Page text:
Former Republican President George W. Bush has opened up on who he cast a ballot for in the 2020 presidential election.
Bush, who served as the 43rd president of the United States from 2001 to 2009, revealed in an interview for People that instead of voting for either Republican Donald Trump or his eventually successful Democratic rival – Joe Biden – he opted to pen in the name of Condoleeza Rice, who served as his secretary of state.
"She knows it. But she told me she would refuse to accept the office," he added.
Due to her extensive experience in government, Rice, who served as secretary of state under Bush from 2005 to 2009, had been mentioned as a feasible Republican candidate for president.
A fellow member of the Republican Party, Rice was also the first woman to serve as National Security Advisor.
Currently the Denning Professor in global business and the economy at the Stanford Graduate School of Business, Rice had shown little interest in running as Donald Trump’s vice president pick during his 2016 campaign, according to Politico.
As Rice’s name had been floated as a possible vice presidential candidate, her chief of staff Georgia Godfrey was cited by the outlet as saying:
"Dr. Rice has repeatedly said in past cycles as well as this one, she’s not interested in being vice president. She’s happy at Stanford and plans to stay."
As for George W. Bush failing to vote for either Trump or Biden, the former POTUS has steered clear of talking about his successors much.
Donald Trump defeated his brother, Jeb Bush, in the Republican primary in 2016.
George W. Bush did voice condemnation of the disruption of a Constitutionally-mandated meeting of Congress during the 6 January riots at the US Capitol, in a statement for People.
The former president told the Today show's host in a Tuesday interview that he has been tempted to share his thoughts on his presidential successors.
"Yeah, I guess I have, sure," said Bush, however after the anchor asked him to be more specific, he parried:
"Anyone in particular? Nah, I think I'm fine. If I did, Michelle Obama might not be my friend."
‘Isolationists, Protectionists and Nativists’
As Bush spoke to PEOPLE to promote his new book of paintings, Out of Many, One, that offers an array of his portraits of American immigrants along with their stories, George W. Bush also clarified his earlier statements.
Thank you @BlueWillowBooks for a fabulous evening with our own and very charismatic President George W. Bush. It was inspiring to hear the stories behind each beautiful face in his new book “Out Of Many, One”. 🇺🇸 pic.twitter.com/dJRtIIoyZS— Kimberly Hare (@hare_kimberly3) April 21, 2021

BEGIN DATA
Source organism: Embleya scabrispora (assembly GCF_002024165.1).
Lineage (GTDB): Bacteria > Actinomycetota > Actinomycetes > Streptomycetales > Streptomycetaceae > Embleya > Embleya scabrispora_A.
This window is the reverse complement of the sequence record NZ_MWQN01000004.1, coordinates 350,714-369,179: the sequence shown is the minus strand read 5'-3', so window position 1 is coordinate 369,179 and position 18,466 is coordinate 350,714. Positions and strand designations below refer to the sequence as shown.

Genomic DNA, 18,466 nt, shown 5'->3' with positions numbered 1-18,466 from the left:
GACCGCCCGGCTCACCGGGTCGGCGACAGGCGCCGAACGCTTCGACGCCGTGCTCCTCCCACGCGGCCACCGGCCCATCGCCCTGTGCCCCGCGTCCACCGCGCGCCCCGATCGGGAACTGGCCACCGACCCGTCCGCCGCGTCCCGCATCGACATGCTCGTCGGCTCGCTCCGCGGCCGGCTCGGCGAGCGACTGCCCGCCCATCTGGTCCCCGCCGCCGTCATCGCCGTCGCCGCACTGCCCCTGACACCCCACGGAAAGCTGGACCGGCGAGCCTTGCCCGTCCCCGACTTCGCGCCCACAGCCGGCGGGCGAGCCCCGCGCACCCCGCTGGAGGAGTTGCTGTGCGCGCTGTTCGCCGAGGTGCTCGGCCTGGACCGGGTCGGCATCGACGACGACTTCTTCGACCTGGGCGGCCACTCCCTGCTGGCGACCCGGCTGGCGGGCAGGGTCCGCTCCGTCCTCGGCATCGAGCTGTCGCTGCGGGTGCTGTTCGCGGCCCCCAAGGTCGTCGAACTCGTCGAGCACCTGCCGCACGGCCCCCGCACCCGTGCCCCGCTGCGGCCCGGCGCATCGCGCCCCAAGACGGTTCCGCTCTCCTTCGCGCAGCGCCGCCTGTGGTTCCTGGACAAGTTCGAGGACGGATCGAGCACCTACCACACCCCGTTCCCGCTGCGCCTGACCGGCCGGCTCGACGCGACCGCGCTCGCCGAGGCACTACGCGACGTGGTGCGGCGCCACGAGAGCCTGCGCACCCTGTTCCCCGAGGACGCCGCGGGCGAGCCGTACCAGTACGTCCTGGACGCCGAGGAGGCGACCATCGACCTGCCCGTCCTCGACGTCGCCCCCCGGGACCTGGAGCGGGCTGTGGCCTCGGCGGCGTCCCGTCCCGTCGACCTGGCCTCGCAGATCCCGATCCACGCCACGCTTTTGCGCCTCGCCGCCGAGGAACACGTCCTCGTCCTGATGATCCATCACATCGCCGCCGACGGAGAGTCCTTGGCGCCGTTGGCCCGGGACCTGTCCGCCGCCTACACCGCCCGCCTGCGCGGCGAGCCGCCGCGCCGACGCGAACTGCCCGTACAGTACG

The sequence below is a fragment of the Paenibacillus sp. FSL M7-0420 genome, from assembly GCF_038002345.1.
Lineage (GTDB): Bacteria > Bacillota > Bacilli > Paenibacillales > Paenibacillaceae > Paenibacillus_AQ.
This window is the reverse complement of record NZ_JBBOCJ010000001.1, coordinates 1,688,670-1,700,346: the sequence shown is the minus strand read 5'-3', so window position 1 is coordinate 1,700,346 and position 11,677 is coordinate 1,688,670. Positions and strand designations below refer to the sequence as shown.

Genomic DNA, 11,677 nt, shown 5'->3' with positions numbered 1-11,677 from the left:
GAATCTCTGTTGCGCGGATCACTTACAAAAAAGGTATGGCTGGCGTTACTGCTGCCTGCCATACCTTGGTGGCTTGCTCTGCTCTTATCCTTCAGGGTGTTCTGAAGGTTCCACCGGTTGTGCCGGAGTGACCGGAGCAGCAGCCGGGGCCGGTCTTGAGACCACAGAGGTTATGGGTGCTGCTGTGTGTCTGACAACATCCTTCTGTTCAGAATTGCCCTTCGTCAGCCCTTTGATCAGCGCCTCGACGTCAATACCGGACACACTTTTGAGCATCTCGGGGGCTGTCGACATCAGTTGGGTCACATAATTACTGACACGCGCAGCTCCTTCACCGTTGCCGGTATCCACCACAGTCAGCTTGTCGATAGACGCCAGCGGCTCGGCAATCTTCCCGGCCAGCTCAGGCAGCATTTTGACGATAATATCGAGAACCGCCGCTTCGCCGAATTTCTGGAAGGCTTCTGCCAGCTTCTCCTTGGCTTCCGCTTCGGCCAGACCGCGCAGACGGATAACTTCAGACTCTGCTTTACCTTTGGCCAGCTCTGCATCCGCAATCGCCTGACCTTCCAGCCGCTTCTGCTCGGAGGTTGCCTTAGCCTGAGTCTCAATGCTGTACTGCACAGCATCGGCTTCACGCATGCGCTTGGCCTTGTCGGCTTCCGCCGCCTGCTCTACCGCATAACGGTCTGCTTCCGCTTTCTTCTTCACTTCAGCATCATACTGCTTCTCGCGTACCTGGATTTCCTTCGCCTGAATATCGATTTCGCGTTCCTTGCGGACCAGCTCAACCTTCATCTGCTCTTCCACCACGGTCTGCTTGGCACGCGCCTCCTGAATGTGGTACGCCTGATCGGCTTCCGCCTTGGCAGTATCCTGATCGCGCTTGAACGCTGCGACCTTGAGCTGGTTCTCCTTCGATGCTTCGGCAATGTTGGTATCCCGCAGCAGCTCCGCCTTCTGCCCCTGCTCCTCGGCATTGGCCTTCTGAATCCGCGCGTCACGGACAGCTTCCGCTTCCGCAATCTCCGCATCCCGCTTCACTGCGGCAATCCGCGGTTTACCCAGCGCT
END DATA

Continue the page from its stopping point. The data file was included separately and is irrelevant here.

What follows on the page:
Appearing on NBC’s “TODAY” show in his first live television interview in three years he had offered his concerns about the current state of the Republican Party.
Congrats to my friend and mentor, George W. Bush on his new book. It was great seeing you at @TheBushCenter forum last week, and I look forward to seeing more of your work in ‘Out Of Many, One.’ Great interview on the @TODAYshow this morning!https://t.co/u21BSIcvro pic.twitter.com/qiTYwKYoNF— Brandon Sawalich (@BrandonSawalich) April 20, 2021
"I would describe it as isolationist, protectionist and, to a certain extent, nativist."
As he clarified those comments to PEOPLE, George W. Bush said:
"Really what I should have said — there's loud voices who are isolationists, protectionists and nativists, something, by the way, I talked about when I was president."
"My concerns [are] about those -isms," he continued, "but I painted with too broad a brush ... because by saying what I said, it excluded a lot of Republicans who believe we can fix the problem."
According to Bush, the immigration challenges can begin to be “fixed” with the Deferred Action for Childhood Arrivals, recipients of which are popularly known as "Dreamers."
Earlier this week, President George W. Bush and Mrs. @laurawbush joined the @TODAYshow and 30 new U.S. citizens for a very special naturalization ceremony on the @TODAYplaza. Take a look: #OutofManyOne https://t.co/1gDF1YqzEd pic.twitter.com/6ybPYqc8lp— George W. Bush Presidential Center (@TheBushCenter) April 22, 2021
The policy allows migrants brought to the US illegally as children to be granted a renewable two-year period of deferred action from deportation and to become eligible for a work permit.
Bush said the US immigration system required reforms, adding that a more robust asylum process would be conducive, as would a process to expand work visas for jobs needing to be filled.